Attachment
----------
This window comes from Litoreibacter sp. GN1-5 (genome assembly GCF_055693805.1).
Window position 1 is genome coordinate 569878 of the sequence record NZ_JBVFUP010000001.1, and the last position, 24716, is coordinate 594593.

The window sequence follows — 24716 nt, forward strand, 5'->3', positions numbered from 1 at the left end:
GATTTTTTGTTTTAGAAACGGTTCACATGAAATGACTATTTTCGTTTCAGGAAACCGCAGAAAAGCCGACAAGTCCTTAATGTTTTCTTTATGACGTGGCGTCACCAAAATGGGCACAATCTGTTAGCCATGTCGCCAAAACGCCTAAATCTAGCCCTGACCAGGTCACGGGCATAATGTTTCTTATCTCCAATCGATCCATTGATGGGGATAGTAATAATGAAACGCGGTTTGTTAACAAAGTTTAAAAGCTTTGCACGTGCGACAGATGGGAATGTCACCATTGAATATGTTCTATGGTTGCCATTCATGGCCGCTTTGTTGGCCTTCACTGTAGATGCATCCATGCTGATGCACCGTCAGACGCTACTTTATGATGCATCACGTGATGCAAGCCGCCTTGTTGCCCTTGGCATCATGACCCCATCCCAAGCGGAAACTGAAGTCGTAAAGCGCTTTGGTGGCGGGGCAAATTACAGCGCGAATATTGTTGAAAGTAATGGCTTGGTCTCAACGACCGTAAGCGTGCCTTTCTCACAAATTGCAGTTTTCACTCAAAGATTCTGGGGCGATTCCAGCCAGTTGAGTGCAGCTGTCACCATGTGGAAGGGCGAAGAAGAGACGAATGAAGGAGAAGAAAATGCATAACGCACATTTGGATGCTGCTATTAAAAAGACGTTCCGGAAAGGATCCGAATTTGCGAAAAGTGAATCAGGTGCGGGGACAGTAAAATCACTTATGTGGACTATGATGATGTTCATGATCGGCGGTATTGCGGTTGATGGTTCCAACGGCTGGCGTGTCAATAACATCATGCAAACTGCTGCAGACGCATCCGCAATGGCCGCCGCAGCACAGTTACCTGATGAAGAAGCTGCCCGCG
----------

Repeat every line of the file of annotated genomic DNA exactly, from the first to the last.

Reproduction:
This window comes from Litoreibacter sp. GN1-5 (genome assembly GCF_055693805.1).
Window position 1 is genome coordinate 569878 of the sequence record NZ_JBVFUP010000001.1, and the last position, 24716, is coordinate 594593.

The window sequence follows — 24716 nt, forward strand, 5'->3', positions numbered from 1 at the left end:
GATTTTTTGTTTTAGAAACGGTTCACATGAAATGACTATTTTCGTTTCAGGAAACCGCAGAAAAGCCGACAAGTCCTTAATGTTTTCTTTATGACGTGGCGTCACCAAAATGGGCACAATCTGTTAGCCATGTCGCCAAAACGCCTAAATCTAGCCCTGACCAGGTCACGGGCATAATGTTTCTTATCTCCAATCGATCCATTGATGGGGATAGTAATAATGAAACGCGGTTTGTTAACAAAGTTTAAAAGCTTTGCACGTGCGACAGATGGGAATGTCACCATTGAATATGTTCTATGGTTGCCATTCATGGCCGCTTTGTTGGCCTTCACTGTAGATGCATCCATGCTGATGCACCGTCAGACGCTACTTTATGATGCATCACGTGATGCAAGCCGCCTTGTTGCCCTTGGCATCATGACCCCATCCCAAGCGGAAACTGAAGTCGTAAAGCGCTTTGGTGGCGGGGCAAATTACAGCGCGAATATTGTTGAAAGTAATGGCTTGGTCTCAACGACCGTAAGCGTGCCTTTCTCACAAATTGCAGTTTTCACTCAAAGATTCTGGGGCGATTCCAGCCAGTTGAGTGCAGCTGTCACCATGTGGAAGGGCGAAGAAGAGACGAATGAAGGAGAAGAAAATGCATAACGCACATTTGGATGCTGCTATTAAAAAGACGTTCCGGAAAGGATCCGAATTTGCGAAAAGTGAATCAGGTGCGGGGACAGTAAAATCACTTATGTGGACTATGATGATGTTCATGATCGGCGGTATTGCGGTTGATGGTTCCAACGGCTGGCGTGTCAATAACATCATGCAAACTGCTGCAGACGCATCCGCAATGGCCGCCGCAGCACAGTTACCTGATGAAGAAGCTGCCCGCG